Cognitive and behavioural effects of genetic testing for thrombophilia

J. Heshka, C. Palleschi, B. Wilson, J. Brehaut, J. Rutberg, H. Etchegary, N. Langlois, M. Rodger, P. S. Wells

Research output: Contribution to journalArticlepeer-review

8 Scopus citations


Very few studies have examined the impact of genetic testing for thrombophilia on health behaviours, perceptions of control over risk factors for venous thromboembolism, or health services utilization. Through a postal questionnaire we compared first degree relatives with thrombophilia (carriers) most of whom had received counseling, to those without (non-carriers) with respect to: (a) perceived causes of venous thromboembolism; (b) perceived control; (c) health behaviour changes; and (d) use of health care services. 44/51 for carriers and 26/47 for non-carriers completed questionnaires. Carriers were more likely to believe their risk of venous thromboembolism 'is a little higher' or 'much higher' than average (p < 0.001) but some continued to believe their risk 'is the same as' or 'lower than' average. 16%-32% of carriers did not recognize major risk factors. Stress, worry, or depression, negative attitude, and over-exertion were over-interpreted as risks. 37.2% did not appreciate that thrombophilia increases risk. Behaviour changes were uncommon. There is a need for research on education and strategies to improve knowledge in thrombophilia carriers.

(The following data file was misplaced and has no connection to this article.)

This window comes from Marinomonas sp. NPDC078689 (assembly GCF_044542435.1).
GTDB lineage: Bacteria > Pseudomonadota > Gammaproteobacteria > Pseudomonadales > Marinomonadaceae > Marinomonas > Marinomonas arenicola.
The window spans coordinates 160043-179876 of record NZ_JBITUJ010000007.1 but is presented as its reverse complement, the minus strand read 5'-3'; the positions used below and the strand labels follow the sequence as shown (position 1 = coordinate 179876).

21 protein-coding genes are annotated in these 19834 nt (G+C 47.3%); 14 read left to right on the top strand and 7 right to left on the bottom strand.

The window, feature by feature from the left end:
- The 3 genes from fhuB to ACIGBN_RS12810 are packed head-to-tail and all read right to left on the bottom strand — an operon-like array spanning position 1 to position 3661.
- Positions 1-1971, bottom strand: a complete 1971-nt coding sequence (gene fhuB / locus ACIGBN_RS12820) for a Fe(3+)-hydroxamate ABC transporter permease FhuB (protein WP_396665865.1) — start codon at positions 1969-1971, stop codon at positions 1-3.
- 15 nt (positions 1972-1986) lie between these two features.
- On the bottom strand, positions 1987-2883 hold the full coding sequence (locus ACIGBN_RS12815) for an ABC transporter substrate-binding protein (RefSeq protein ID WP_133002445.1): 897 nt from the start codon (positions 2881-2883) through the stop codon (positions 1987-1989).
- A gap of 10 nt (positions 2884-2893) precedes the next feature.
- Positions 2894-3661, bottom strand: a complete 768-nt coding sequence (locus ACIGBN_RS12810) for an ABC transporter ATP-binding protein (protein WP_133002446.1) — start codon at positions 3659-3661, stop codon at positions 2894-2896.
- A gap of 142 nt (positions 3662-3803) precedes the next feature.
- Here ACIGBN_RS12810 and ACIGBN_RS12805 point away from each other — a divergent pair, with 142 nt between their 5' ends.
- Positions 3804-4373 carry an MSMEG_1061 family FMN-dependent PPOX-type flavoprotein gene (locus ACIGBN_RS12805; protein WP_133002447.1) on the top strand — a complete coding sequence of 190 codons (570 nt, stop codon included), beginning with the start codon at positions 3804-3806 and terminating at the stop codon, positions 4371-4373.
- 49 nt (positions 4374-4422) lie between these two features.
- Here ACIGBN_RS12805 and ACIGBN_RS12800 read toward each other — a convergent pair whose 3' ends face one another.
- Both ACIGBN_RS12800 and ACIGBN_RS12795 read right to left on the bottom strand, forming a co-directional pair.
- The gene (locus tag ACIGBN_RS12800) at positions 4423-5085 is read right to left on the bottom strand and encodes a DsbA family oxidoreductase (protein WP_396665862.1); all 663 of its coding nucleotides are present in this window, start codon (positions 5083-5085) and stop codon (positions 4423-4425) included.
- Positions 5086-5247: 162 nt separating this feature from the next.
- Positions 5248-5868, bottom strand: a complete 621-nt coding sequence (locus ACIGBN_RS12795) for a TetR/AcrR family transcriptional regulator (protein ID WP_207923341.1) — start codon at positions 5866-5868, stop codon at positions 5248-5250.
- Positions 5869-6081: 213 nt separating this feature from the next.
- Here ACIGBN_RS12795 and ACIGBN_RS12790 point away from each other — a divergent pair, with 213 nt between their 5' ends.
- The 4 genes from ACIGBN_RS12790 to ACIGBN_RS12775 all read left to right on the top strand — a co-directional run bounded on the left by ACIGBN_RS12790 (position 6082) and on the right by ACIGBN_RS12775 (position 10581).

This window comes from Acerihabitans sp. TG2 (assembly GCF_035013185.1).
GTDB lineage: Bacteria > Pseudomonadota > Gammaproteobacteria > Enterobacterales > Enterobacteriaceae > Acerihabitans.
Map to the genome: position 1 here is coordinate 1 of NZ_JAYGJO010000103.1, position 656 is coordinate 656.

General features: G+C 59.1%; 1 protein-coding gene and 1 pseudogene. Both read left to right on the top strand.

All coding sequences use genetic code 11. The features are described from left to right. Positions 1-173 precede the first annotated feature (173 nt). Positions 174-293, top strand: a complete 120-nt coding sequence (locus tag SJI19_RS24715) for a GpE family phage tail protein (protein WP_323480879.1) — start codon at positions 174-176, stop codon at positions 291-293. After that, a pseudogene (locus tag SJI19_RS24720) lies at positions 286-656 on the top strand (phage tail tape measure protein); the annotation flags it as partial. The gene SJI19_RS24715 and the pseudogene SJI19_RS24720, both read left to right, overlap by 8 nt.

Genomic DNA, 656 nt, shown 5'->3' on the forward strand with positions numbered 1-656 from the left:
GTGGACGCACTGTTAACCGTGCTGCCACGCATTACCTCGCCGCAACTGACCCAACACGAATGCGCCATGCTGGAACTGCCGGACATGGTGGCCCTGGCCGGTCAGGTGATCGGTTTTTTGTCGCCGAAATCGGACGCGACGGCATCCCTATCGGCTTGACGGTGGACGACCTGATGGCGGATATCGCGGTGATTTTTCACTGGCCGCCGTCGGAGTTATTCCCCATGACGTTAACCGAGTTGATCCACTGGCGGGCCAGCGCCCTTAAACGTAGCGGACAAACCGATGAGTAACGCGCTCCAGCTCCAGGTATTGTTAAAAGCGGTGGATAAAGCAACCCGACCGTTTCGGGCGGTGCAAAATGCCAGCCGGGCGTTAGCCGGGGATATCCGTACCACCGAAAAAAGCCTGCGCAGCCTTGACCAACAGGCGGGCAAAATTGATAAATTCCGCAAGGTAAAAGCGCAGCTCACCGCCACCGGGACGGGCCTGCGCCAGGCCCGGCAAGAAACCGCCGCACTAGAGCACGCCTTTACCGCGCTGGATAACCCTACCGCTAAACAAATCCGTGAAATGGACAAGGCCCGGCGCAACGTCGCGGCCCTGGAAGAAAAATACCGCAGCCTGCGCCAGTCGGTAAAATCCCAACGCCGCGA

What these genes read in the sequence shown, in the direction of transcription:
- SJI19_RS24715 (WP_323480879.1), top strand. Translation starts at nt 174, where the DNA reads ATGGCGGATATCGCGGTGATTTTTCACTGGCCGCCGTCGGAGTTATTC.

Original languageEnglish
Pages (from-to)288-296
Number of pages9
JournalJournal of Genetic Counseling
Issue number3
StatePublished - Jun 2008
Externally publishedYes


  • Behaviour change
  • Counseling
  • Education
  • Risk perception
  • Survey
  • Thrombophilia
  • Venous thromboembolism


Dive into the research topics of 'Cognitive and behavioural effects of genetic testing for thrombophilia'. Together they form a unique fingerprint.

Cite this